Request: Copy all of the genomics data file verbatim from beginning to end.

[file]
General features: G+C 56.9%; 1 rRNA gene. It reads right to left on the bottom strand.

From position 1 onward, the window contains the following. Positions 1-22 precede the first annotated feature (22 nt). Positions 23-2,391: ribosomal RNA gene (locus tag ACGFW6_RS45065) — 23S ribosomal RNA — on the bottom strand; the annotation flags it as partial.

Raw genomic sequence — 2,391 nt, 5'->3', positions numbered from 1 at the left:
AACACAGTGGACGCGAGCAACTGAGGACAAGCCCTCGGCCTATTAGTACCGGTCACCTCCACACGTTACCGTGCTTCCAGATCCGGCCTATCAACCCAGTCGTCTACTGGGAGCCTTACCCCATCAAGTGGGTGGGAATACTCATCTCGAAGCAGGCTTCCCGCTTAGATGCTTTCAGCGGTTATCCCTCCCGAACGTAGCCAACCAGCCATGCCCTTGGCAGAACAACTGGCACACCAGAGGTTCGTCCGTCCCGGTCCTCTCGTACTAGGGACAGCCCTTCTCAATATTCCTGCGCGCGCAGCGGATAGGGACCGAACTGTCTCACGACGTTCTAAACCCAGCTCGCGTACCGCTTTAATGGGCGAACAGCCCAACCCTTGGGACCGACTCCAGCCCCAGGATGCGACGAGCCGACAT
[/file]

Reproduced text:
General features: G+C 56.9%; 1 rRNA gene. It reads right to left on the bottom strand.

From position 1 onward, the window contains the following. Positions 1-22 precede the first annotated feature (22 nt). Positions 23-2,391: ribosomal RNA gene (locus tag ACGFW6_RS45065) — 23S ribosomal RNA — on the bottom strand; the annotation flags it as partial.

Raw genomic sequence — 2,391 nt, 5'->3', positions numbered from 1 at the left:
AACACAGTGGACGCGAGCAACTGAGGACAAGCCCTCGGCCTATTAGTACCGGTCACCTCCACACGTTACCGTGCTTCCAGATCCGGCCTATCAACCCAGTCGTCTACTGGGAGCCTTACCCCATCAAGTGGGTGGGAATACTCATCTCGAAGCAGGCTTCCCGCTTAGATGCTTTCAGCGGTTATCCCTCCCGAACGTAGCCAACCAGCCATGCCCTTGGCAGAACAACTGGCACACCAGAGGTTCGTCCGTCCCGGTCCTCTCGTACTAGGGACAGCCCTTCTCAATATTCCTGCGCGCGCAGCGGATAGGGACCGAACTGTCTCACGACGTTCTAAACCCAGCTCGCGTACCGCTTTAATGGGCGAACAGCCCAACCCTTGGGACCGACTCCAGCCCCAGGATGCGACGAGCCGACAT